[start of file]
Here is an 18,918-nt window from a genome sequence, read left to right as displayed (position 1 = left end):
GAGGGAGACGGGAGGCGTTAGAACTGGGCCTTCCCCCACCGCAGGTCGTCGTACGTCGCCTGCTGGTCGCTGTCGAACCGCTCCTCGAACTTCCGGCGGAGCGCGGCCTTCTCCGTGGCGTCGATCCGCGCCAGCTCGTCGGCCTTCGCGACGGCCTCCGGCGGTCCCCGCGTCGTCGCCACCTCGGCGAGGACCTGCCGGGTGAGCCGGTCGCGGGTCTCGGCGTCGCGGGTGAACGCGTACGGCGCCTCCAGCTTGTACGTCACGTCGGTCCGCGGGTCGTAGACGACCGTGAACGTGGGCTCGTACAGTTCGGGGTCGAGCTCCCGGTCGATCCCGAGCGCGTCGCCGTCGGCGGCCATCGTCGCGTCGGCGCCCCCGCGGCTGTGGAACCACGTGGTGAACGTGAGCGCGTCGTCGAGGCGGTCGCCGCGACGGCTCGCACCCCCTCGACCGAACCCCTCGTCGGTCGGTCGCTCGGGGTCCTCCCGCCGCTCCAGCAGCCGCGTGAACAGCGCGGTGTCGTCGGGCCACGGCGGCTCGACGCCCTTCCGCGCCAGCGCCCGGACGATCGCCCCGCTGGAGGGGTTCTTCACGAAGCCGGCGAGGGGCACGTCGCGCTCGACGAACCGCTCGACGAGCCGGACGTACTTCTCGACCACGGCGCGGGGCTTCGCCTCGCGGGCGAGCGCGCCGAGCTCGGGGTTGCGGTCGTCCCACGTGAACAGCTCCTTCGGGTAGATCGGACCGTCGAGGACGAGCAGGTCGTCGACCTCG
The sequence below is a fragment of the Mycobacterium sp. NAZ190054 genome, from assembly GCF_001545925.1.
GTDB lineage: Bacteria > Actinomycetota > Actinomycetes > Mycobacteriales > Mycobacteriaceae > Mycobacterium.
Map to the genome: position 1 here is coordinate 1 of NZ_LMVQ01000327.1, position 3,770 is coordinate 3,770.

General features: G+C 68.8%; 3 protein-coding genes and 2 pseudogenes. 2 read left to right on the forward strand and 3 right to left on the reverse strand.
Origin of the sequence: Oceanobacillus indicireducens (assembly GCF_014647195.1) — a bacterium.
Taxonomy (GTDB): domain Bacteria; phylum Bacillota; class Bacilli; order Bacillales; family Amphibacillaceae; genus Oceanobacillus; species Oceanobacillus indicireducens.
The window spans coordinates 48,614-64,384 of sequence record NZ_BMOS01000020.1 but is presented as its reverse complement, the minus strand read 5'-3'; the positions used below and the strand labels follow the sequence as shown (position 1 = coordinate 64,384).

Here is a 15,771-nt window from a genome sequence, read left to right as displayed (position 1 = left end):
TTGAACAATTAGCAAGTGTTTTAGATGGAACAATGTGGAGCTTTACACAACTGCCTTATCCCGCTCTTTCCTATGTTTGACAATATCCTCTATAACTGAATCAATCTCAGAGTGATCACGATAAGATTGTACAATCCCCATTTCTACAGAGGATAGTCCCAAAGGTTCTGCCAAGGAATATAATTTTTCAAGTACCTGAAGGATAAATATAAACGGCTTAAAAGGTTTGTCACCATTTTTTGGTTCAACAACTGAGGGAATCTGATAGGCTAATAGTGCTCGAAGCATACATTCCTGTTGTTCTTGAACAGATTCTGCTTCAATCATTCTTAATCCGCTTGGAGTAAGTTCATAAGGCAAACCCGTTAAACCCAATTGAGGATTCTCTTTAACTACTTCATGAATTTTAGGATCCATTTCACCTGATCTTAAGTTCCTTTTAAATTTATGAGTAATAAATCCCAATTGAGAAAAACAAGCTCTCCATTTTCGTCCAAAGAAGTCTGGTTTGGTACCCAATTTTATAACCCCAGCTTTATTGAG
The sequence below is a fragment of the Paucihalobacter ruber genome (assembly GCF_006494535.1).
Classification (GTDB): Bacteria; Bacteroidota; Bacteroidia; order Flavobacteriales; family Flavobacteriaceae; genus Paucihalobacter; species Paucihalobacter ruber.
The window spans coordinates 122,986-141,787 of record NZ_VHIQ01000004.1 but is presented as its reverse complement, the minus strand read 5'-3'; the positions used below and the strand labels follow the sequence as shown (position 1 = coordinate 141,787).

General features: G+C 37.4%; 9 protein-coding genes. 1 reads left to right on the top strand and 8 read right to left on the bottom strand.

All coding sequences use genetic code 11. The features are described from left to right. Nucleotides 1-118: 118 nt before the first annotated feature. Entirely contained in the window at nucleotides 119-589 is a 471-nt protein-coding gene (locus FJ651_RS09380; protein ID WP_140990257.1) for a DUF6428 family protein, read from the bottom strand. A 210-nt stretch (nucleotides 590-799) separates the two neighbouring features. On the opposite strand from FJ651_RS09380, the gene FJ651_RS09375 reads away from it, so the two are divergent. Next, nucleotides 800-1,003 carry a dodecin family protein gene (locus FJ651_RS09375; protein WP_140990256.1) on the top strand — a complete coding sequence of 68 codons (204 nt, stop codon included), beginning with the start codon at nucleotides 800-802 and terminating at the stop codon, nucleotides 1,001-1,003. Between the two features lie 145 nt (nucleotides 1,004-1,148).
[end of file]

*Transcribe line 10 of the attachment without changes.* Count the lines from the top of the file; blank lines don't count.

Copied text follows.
Here is a 15,771-nt window from a genome sequence, read left to right as displayed (position 1 = left end):